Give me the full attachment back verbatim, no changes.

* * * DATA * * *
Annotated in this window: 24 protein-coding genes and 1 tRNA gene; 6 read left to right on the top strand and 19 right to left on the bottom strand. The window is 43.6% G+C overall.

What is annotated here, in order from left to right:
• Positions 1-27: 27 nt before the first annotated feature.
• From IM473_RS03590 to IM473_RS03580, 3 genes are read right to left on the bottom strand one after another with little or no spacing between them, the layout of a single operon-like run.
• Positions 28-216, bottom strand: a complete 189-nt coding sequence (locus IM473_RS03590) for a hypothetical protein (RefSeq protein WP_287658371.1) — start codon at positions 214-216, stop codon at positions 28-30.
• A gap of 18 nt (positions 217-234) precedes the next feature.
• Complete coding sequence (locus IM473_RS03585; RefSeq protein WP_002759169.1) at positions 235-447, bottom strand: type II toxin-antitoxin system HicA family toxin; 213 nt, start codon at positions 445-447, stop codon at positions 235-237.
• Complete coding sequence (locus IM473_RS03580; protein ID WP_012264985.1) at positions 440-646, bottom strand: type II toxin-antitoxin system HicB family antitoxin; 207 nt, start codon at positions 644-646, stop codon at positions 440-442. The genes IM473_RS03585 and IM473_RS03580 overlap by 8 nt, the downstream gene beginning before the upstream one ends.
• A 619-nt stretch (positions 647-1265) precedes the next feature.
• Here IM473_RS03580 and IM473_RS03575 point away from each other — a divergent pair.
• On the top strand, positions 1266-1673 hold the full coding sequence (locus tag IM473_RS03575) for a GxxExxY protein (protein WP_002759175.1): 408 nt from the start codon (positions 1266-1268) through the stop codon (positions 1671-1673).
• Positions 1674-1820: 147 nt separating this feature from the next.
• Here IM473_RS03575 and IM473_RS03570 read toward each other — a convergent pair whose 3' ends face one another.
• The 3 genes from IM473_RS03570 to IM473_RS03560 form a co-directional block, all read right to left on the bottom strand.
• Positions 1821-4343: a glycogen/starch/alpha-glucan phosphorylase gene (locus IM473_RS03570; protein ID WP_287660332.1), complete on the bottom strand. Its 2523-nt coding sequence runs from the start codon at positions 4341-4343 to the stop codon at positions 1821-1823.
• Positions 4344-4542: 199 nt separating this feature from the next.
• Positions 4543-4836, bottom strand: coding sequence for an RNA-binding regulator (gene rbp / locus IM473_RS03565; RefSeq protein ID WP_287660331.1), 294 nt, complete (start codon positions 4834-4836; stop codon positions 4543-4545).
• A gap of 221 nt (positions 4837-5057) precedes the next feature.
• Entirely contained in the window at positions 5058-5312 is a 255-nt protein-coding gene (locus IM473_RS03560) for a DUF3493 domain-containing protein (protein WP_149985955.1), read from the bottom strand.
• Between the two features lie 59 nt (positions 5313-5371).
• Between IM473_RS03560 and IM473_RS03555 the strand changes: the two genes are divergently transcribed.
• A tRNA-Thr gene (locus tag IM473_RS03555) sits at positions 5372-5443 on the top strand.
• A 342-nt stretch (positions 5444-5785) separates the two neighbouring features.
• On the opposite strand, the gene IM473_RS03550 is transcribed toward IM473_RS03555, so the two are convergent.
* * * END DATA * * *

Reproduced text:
Annotated in this window: 24 protein-coding genes and 1 tRNA gene; 6 read left to right on the top strand and 19 right to left on the bottom strand. The window is 43.6% G+C overall.

What is annotated here, in order from left to right:
• Positions 1-27: 27 nt before the first annotated feature.
• From IM473_RS03590 to IM473_RS03580, 3 genes are read right to left on the bottom strand one after another with little or no spacing between them, the layout of a single operon-like run.
• Positions 28-216, bottom strand: a complete 189-nt coding sequence (locus IM473_RS03590) for a hypothetical protein (RefSeq protein WP_287658371.1) — start codon at positions 214-216, stop codon at positions 28-30.
• A gap of 18 nt (positions 217-234) precedes the next feature.
• Complete coding sequence (locus IM473_RS03585; RefSeq protein WP_002759169.1) at positions 235-447, bottom strand: type II toxin-antitoxin system HicA family toxin; 213 nt, start codon at positions 445-447, stop codon at positions 235-237.
• Complete coding sequence (locus IM473_RS03580; protein ID WP_012264985.1) at positions 440-646, bottom strand: type II toxin-antitoxin system HicB family antitoxin; 207 nt, start codon at positions 644-646, stop codon at positions 440-442. The genes IM473_RS03585 and IM473_RS03580 overlap by 8 nt, the downstream gene beginning before the upstream one ends.
• A 619-nt stretch (positions 647-1265) precedes the next feature.
• Here IM473_RS03580 and IM473_RS03575 point away from each other — a divergent pair.
• On the top strand, positions 1266-1673 hold the full coding sequence (locus tag IM473_RS03575) for a GxxExxY protein (protein WP_002759175.1): 408 nt from the start codon (positions 1266-1268) through the stop codon (positions 1671-1673).
• Positions 1674-1820: 147 nt separating this feature from the next.
• Here IM473_RS03575 and IM473_RS03570 read toward each other — a convergent pair whose 3' ends face one another.
• The 3 genes from IM473_RS03570 to IM473_RS03560 form a co-directional block, all read right to left on the bottom strand.
• Positions 1821-4343: a glycogen/starch/alpha-glucan phosphorylase gene (locus IM473_RS03570; protein ID WP_287660332.1), complete on the bottom strand. Its 2523-nt coding sequence runs from the start codon at positions 4341-4343 to the stop codon at positions 1821-1823.
• Positions 4344-4542: 199 nt separating this feature from the next.
• Positions 4543-4836, bottom strand: coding sequence for an RNA-binding regulator (gene rbp / locus IM473_RS03565; RefSeq protein ID WP_287660331.1), 294 nt, complete (start codon positions 4834-4836; stop codon positions 4543-4545).
• A gap of 221 nt (positions 4837-5057) precedes the next feature.
• Entirely contained in the window at positions 5058-5312 is a 255-nt protein-coding gene (locus IM473_RS03560) for a DUF3493 domain-containing protein (protein WP_149985955.1), read from the bottom strand.
• Between the two features lie 59 nt (positions 5313-5371).
• Between IM473_RS03560 and IM473_RS03555 the strand changes: the two genes are divergently transcribed.
• A tRNA-Thr gene (locus tag IM473_RS03555) sits at positions 5372-5443 on the top strand.
• A 342-nt stretch (positions 5444-5785) separates the two neighbouring features.
• On the opposite strand, the gene IM473_RS03550 is transcribed toward IM473_RS03555, so the two are convergent.